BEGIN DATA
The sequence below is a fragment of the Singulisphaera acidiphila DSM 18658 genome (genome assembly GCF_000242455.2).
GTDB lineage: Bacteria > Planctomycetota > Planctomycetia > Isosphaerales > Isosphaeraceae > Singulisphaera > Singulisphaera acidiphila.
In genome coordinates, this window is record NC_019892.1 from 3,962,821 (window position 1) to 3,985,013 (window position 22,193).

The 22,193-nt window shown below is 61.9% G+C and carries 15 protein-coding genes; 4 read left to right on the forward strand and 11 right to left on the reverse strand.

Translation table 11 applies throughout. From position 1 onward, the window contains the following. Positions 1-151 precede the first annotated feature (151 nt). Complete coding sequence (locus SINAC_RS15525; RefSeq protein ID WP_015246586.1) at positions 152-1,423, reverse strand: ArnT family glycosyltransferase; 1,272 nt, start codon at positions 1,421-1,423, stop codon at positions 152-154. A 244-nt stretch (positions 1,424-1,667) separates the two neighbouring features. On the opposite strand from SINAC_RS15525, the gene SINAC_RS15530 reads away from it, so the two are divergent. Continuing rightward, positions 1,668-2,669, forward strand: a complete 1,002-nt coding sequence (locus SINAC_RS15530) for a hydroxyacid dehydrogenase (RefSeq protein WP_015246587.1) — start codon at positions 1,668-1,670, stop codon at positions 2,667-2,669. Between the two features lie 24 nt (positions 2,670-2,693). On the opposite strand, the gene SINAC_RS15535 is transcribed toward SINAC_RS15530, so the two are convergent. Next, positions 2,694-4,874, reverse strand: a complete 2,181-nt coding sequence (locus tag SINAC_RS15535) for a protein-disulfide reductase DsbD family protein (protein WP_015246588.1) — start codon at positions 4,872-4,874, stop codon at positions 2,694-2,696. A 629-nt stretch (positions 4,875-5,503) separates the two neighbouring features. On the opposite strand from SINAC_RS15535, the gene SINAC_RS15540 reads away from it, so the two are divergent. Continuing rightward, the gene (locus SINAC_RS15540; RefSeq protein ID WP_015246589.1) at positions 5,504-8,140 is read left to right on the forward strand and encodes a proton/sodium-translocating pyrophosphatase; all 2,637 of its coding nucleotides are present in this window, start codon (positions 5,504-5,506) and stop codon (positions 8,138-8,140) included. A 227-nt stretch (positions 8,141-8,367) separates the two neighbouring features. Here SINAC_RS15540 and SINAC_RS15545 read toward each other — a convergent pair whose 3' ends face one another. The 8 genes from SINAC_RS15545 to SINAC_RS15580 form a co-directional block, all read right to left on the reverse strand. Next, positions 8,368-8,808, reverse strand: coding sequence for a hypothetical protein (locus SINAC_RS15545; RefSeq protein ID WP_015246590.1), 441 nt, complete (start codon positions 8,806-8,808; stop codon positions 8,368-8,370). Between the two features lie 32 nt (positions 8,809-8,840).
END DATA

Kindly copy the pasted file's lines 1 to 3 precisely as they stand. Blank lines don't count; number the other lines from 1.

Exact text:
The sequence below is a fragment of the Singulisphaera acidiphila DSM 18658 genome (genome assembly GCF_000242455.2).
GTDB lineage: Bacteria > Planctomycetota > Planctomycetia > Isosphaerales > Isosphaeraceae > Singulisphaera > Singulisphaera acidiphila.
In genome coordinates, this window is record NC_019892.1 from 3,962,821 (window position 1) to 3,985,013 (window position 22,193).